Lady Justice Black was not persuaded and indeed could not see any good reason for the approach of the Court to differ depending on whether the relocation was internal or external. Reasons proposed by Thorpe LJ in Re H (Children)(Residence Order) [2001] EWCA Civ 1338 for the differing approach included that there were “the same system of laws” within the UK and that a move outside of the UK “may require a much greater adjustment for the children” and “obstacles to contact may be enhanced”. Lady Justice Black rightly stated that there is not the same system of laws with the UK; Scotland and Northern Ireland have their own legal systems different to that of England & Wales (albeit that the highest court for all those jurisdictions is the Supreme Court). Further, the issue of enforceability and the distance to be travelled by the children or non-resident parent for contact are relevant factors to be considered when deciding what is in the best interests of the child.

Regarding the approach that had arisen in respect of there having to be exceptional circumstances for a Court to prevent an internal relocation, Lady Justice Black’s view of the case law was that it was clear that an internal relocation will be prevented if it is incompatible with the welfare of the child. Indeed, she explains (at paragraph 51) that “it is clear that one of the main influences behind the exceptionality ‘test’ was always the welfare of the child”.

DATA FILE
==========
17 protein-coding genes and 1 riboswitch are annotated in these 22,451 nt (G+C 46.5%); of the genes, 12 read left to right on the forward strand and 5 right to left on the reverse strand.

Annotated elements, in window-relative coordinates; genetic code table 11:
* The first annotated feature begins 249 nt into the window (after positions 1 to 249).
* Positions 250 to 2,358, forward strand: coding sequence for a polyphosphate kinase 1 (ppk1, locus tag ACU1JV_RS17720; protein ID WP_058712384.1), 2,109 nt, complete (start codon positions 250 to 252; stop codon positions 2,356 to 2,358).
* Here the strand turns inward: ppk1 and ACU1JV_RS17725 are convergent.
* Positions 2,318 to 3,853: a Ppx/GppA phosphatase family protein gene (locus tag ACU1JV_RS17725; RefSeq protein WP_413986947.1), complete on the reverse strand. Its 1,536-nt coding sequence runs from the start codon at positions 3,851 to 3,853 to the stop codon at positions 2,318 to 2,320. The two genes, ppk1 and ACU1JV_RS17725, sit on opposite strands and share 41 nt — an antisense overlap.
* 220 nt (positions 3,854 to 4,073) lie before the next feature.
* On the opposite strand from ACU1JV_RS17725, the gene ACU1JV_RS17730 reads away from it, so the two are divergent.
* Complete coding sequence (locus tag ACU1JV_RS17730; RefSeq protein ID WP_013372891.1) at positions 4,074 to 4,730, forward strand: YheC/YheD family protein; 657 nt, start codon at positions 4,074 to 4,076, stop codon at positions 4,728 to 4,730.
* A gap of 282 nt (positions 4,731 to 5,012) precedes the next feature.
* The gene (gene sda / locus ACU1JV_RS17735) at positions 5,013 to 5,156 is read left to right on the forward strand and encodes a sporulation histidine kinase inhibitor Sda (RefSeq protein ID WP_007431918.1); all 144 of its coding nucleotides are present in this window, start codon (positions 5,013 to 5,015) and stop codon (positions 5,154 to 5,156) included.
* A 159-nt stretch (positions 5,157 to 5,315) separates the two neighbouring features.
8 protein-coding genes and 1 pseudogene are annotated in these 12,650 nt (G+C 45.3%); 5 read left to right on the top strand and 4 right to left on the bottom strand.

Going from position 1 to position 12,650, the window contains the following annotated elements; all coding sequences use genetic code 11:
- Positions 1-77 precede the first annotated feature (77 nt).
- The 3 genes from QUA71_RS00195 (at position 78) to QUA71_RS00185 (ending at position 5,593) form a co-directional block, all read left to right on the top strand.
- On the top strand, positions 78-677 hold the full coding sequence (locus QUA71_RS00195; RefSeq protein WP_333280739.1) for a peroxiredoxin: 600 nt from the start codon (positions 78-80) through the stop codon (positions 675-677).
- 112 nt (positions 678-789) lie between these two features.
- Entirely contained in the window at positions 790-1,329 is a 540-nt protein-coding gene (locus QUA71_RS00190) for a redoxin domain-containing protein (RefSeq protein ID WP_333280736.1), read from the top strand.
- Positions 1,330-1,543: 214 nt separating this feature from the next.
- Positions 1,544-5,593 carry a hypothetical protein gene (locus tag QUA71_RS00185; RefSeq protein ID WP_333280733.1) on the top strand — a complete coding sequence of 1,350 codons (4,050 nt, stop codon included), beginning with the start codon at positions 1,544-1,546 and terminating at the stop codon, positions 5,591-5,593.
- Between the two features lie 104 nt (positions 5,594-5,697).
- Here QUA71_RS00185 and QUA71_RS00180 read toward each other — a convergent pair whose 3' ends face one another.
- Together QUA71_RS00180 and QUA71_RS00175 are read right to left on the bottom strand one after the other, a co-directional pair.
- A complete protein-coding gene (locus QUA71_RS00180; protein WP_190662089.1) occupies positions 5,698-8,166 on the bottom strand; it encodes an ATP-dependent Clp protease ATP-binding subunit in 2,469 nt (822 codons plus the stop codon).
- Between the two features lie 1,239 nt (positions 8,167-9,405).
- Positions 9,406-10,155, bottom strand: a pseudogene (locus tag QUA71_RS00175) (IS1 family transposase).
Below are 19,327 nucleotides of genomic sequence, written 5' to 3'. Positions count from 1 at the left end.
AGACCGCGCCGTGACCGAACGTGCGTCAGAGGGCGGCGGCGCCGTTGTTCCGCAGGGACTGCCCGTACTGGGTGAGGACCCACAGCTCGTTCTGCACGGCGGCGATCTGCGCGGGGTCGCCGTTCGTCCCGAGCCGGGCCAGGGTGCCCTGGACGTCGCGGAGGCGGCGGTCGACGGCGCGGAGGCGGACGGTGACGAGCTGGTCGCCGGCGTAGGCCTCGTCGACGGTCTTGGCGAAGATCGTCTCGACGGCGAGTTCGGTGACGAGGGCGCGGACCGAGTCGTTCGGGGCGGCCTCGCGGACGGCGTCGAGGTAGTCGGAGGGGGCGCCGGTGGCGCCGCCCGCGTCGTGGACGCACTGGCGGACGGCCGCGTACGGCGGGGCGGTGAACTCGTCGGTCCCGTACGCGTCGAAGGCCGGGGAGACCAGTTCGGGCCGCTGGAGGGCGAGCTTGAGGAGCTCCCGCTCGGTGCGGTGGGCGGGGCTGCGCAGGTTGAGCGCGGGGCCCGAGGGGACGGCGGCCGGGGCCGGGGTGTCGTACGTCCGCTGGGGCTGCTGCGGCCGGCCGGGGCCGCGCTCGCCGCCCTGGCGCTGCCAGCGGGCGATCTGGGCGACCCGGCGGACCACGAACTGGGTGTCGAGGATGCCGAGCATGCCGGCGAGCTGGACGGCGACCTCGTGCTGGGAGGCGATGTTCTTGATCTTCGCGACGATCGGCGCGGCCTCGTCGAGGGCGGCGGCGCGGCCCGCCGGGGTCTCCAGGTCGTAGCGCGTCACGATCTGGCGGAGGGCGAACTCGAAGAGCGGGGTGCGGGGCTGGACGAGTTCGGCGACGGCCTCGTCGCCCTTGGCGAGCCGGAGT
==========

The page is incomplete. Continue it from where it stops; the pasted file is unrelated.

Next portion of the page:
Mr Justice Bodey summarised the proper approach to the issue of relocation at paragraph 85 as follows:

  • There is no difference in basic approach as between external relocation and internal relocation. The decision in either type of case hinges ultimately on the welfare of the child.
  • The wishes, feelings and interests of the parents and the likely impact of the decision on each of them are of great importance, but in the context of evaluating and determining the welfare of the child.